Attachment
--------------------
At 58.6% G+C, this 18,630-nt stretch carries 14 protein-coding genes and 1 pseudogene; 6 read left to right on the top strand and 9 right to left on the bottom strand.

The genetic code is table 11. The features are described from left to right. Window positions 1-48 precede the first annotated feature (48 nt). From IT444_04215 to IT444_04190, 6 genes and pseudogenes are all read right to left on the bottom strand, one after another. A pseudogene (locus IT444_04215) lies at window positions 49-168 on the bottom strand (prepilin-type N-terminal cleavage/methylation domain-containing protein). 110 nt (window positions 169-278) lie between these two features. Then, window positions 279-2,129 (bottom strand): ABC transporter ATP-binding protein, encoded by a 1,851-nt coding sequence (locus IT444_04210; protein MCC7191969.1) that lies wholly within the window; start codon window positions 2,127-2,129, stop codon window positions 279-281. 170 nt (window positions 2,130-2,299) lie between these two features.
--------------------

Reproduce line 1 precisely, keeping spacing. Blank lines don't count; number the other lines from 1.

At 58.6% G+C, this 18,630-nt stretch carries 14 protein-coding genes and 1 pseudogene; 6 read left to right on the top strand and 9 right to left on the bottom strand.